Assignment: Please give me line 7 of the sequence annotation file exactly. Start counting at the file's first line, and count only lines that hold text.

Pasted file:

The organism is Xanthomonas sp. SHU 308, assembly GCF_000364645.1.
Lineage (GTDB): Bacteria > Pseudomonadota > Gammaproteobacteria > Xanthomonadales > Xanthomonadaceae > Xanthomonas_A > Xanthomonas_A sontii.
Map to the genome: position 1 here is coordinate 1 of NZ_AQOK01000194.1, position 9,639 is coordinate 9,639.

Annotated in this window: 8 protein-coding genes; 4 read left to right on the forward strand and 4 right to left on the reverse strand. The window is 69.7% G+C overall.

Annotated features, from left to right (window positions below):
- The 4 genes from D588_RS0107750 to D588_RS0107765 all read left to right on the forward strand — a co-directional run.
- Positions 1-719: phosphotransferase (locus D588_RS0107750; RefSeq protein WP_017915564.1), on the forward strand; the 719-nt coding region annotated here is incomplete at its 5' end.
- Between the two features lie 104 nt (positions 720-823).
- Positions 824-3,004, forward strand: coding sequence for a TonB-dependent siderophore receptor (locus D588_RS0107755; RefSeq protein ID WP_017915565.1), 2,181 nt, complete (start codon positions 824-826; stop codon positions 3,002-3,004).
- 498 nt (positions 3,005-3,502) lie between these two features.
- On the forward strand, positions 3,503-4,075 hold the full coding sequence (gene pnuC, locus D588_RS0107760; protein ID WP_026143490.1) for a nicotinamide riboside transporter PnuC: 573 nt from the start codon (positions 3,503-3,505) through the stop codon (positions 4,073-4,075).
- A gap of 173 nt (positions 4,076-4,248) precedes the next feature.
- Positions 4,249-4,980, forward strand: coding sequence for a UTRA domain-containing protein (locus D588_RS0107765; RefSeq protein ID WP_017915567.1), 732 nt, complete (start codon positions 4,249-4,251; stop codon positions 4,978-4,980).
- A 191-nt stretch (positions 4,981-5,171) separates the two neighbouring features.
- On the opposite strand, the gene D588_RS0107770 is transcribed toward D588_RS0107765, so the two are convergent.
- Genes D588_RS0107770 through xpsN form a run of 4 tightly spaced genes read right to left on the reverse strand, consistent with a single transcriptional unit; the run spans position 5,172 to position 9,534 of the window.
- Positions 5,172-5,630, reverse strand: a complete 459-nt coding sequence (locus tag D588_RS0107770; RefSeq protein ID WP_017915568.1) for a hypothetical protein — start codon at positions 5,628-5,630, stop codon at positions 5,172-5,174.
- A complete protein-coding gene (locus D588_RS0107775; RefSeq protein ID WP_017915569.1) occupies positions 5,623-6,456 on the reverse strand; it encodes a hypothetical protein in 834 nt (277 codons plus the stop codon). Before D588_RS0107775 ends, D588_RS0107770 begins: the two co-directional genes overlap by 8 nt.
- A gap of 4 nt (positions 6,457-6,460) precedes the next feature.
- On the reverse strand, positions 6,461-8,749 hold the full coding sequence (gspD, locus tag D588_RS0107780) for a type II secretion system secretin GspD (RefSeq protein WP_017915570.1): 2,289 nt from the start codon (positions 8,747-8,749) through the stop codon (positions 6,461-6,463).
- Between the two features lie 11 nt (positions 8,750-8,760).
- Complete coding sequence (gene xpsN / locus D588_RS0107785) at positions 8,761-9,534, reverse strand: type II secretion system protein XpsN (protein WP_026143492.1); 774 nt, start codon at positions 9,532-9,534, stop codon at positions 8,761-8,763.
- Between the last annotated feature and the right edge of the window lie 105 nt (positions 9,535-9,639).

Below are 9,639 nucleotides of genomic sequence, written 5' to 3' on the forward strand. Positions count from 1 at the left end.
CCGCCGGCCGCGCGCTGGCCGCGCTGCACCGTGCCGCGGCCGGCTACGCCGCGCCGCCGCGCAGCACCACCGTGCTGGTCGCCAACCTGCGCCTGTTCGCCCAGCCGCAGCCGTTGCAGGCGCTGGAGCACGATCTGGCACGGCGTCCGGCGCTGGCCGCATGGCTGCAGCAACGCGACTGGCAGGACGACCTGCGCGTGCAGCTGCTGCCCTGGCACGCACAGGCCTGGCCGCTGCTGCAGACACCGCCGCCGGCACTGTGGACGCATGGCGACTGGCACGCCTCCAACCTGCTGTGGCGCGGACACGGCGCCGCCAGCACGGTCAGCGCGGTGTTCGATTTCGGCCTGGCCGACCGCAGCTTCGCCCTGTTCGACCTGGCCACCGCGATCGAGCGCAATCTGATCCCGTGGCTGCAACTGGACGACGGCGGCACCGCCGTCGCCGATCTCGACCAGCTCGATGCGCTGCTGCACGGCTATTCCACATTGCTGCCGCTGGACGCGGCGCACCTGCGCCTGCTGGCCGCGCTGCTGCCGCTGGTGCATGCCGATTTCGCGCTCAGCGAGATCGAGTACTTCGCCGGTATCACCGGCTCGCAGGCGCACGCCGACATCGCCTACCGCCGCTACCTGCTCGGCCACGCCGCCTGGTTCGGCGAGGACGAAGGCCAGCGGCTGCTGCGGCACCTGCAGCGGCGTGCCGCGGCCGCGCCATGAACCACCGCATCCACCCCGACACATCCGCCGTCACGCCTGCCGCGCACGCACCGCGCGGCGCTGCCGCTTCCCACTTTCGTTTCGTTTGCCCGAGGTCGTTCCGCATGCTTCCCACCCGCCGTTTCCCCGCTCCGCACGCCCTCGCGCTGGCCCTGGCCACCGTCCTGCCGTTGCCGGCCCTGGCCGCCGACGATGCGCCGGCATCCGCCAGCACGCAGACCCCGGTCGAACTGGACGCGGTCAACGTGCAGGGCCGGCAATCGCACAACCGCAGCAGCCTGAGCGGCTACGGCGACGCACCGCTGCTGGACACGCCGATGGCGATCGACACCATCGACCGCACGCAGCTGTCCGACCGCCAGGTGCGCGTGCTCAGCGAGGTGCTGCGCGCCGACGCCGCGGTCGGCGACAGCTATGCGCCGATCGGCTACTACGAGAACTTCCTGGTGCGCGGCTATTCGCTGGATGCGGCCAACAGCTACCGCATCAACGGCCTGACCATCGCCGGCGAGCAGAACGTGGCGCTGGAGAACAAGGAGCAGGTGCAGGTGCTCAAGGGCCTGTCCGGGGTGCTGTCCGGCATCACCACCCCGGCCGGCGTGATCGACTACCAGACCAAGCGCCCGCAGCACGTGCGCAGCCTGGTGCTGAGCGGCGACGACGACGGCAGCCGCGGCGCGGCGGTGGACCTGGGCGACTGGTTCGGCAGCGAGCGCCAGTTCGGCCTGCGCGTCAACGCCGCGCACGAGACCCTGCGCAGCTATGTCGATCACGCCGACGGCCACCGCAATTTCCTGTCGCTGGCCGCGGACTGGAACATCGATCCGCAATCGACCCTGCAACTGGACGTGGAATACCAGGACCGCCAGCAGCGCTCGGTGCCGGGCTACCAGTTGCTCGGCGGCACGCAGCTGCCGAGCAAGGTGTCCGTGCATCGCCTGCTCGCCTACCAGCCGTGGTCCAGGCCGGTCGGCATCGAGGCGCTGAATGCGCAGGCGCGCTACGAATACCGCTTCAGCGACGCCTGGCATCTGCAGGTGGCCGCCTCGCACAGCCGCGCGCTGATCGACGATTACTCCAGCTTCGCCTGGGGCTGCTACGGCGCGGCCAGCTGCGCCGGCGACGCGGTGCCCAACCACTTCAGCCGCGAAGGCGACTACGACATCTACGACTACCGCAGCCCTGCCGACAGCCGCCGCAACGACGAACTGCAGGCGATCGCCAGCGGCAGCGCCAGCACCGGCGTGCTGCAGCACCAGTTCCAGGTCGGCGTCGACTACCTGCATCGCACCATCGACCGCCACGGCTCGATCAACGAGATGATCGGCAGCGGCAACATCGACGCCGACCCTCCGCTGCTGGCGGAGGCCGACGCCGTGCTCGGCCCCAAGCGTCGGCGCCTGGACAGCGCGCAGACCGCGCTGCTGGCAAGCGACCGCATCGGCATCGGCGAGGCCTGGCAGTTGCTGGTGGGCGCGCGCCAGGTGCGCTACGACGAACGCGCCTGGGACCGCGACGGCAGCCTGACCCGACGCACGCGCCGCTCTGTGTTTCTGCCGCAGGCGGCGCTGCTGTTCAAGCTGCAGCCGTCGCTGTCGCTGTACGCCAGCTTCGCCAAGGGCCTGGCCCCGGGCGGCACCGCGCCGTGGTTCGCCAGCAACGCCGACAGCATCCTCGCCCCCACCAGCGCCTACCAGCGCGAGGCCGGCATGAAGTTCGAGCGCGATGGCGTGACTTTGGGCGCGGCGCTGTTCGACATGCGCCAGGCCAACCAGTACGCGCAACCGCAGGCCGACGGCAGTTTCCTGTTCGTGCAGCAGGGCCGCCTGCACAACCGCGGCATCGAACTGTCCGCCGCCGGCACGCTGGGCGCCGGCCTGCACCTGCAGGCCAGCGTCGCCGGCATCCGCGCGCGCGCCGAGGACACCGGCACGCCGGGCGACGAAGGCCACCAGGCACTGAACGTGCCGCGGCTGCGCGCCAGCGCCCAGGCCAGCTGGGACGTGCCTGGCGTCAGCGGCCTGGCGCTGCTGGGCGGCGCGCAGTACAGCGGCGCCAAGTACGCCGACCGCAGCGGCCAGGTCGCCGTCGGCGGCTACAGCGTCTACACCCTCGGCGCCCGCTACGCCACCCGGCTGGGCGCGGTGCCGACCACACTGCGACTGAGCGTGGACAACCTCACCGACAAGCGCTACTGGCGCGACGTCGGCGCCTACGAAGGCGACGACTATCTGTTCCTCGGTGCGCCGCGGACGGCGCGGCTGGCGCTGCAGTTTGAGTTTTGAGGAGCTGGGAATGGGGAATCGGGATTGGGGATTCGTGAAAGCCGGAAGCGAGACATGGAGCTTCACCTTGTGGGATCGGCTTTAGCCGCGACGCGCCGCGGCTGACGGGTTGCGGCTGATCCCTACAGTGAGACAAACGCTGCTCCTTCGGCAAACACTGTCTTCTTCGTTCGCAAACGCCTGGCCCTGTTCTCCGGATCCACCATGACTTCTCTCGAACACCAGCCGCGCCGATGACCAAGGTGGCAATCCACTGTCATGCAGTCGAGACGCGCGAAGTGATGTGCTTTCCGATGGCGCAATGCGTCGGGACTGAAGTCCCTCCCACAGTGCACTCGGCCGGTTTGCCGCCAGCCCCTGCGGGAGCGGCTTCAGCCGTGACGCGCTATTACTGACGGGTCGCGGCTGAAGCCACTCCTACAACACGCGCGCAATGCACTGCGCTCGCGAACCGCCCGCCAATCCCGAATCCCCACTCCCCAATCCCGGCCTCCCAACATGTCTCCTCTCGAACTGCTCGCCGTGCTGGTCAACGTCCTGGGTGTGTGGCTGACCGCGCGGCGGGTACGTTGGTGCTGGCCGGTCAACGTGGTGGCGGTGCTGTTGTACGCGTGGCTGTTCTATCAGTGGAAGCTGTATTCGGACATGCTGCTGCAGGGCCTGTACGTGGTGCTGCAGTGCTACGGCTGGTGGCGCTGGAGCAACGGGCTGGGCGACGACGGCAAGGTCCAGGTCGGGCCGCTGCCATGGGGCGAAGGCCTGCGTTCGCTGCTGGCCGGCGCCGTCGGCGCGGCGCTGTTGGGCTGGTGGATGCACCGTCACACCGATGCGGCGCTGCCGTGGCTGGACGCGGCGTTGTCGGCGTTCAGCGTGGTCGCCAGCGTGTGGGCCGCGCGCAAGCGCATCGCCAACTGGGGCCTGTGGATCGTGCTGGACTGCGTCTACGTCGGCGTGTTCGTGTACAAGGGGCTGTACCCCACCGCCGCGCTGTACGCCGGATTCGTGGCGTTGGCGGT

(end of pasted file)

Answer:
- Positions 1-719: phosphotransferase (locus D588_RS0107750; RefSeq protein WP_017915564.1), on the forward strand; the 719-nt coding region annotated here is incomplete at its 5' end.